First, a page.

In the manuscript the first two sentences of this paragraph read "In the second round Mogo rolls a 4 and a 10, and so fails to strike a vital area through the spider's armor. The spider rolls a 6 and a 10, both misses". This again makes clear reference to each combatant getting "two blows" in a single melee round. In the published version these two sentences into one that removes the reference to the "second round". Each combatant is still given two attacks, but as we will see below, the published version instead counts this as two more rounds. Thus, in the published version four rounds have now elapsed instead of two. 

Fourth paragraph:

In the manuscript this paragraph begins with reference to the third round of combat, which is changed to the fifth round as published, and Mogo gets two swings in the last setence, which are changed to a single swing. The published version also adds a note that the saving throw is "(adjusted according to the weak poison of the spider)". This reflects the description of the "large spider" in the later published Monster Manual (Dec 1977) and the revised Basic rulebook (Nov 1978). As mentioned above, the early printings of the Basic rulebook do not include Spider in the Monster List, so in those printings this reference is cryptic. Presumably, Gygax was working off his draft of the Monster Manual material when he edited this section.
Fifth Paragraph:

Again, the reference the third round of combat ("three melee rounds have gone by") is changed to the fifth ("five melee rounds have gone by"). The only other change here is that "Clarissa the Cleric" becomes "Priestess Clarissa", giving her the "level title" for a third level cleric. On the OD&D74 forums, Manual of Aurania co-author D. Daniel Wagner remembered Holmes playing at character named "Eric the Cleric" in a game at Aero Hobbies.


This single paragraph section follows the combat examples and provides further commentary on combat. There are no changes between the manuscript and the published version. 

In this section Holmes presents a general order of combat: spells-missile fire-melee. This is not found in OD&D, but is present in the Warlock rules, which I've discussed previously; see "The Influence of Warlock on Holmes Basic Combat".

Holmes also gives some guidance on spell casting by magic-users: "If a magic-user is not involved in the melee he can get another spell off after 1 or more melee rounds have gone by". This statement makes it clear that only a single spell can be cast per round despite regular melee weapons getting two attacks per round. It is also the closest that Holmes comes to describing a "casting time", something not generally found in OD&D (although the Eldritch Wizardry alternate initiative system touches on this).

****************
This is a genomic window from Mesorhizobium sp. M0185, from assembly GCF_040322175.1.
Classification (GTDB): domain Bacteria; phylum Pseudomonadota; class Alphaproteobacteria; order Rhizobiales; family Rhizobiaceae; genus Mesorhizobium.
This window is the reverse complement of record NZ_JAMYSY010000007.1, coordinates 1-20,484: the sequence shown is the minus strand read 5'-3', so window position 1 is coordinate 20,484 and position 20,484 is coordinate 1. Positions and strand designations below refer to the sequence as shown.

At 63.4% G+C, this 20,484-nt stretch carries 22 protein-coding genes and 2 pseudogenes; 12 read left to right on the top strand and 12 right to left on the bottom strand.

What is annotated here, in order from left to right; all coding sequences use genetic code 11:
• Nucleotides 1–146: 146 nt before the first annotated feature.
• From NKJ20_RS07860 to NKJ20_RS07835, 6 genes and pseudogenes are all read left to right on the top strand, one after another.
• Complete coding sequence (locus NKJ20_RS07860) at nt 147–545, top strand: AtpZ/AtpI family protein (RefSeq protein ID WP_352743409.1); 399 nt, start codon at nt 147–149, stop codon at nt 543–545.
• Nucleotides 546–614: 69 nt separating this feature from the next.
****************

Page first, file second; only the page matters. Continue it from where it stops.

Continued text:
Holmes continues, "If he is personally attacked he can't concentrate to use his magic but must draw his dagger and defend his skin!". There is no "spell disruption" in OD&D or Holmes, and while this statement is not crystal clear, it can be interpreted that if a wizard is engaged in combat they won't be able to cast the next round.

For the source of this rule in Chainmail and/or Swords & Spells, see here:

Continue on to 
Part 19: "If One Wanted to Use a Red Dragon" (Intro to Monsters)
Or Go Back to Part 17: "Highest Dexterity Strikes First" (Melee)
Or Go Back to the Index: The Holmes Manuscript


  1. Really loving this series.

    Small typo: "Bruno's second attack roll is also changed from a 13, which would miss AC3 but hit AC3,..."

  2. Fixed. Thanks! Glad you are enjoying it.

  3. Yes, great series. The clarification of the two-regular-blows-per round really crystallizes things (in particular the pimple of the dagger-advantage issue in the published text).

  4. Glad to see this next installment! I was going into Holmes manuscript withdrawal...

    Still finding the 2 attacks/round quite fascinating.

    In terms of spell casting by magic-users, the fact that spells typically go off first has really influenced play style in our KotB campaign. The magic-users typically cast sleep in the first round, without having to "check initiative" as with other versions of D&D, rendering them somewhat bolder.

    1. Mitigating complaints about weak low-level M-Us since they their single spell can't be disrupted? Of course, enemy M-Us will be more powerful.

      If a MU is hit by missile fire, do you allow them to cast the next round? No spell loss, just unable to cast at the beginning of the next round.

    2. Yes, low-level magic-users become more of a threat if they can typically get the drop on their opponents and cast a spell. In B2, it's crucial, however, because of the hordes of humanoids (the magic-user only takes out the first wave).

      If they get hit by missile fire, I would probably state the spell was lost, though. (Hasn't happened, yet)

    3. Do you make the magic-use declare they are casting before a round starts?

  5. Giant spiders are in the Greyhawk supliment. 1-3 point damage. Could this have been the original source?

    1. Original source for what? The Giant Spiders in this encounter? Holmes doesn't use variable damage for monsters and there are no other stats in Greyhawk. Giant Spiders as a concept go all the way back to Chainmail.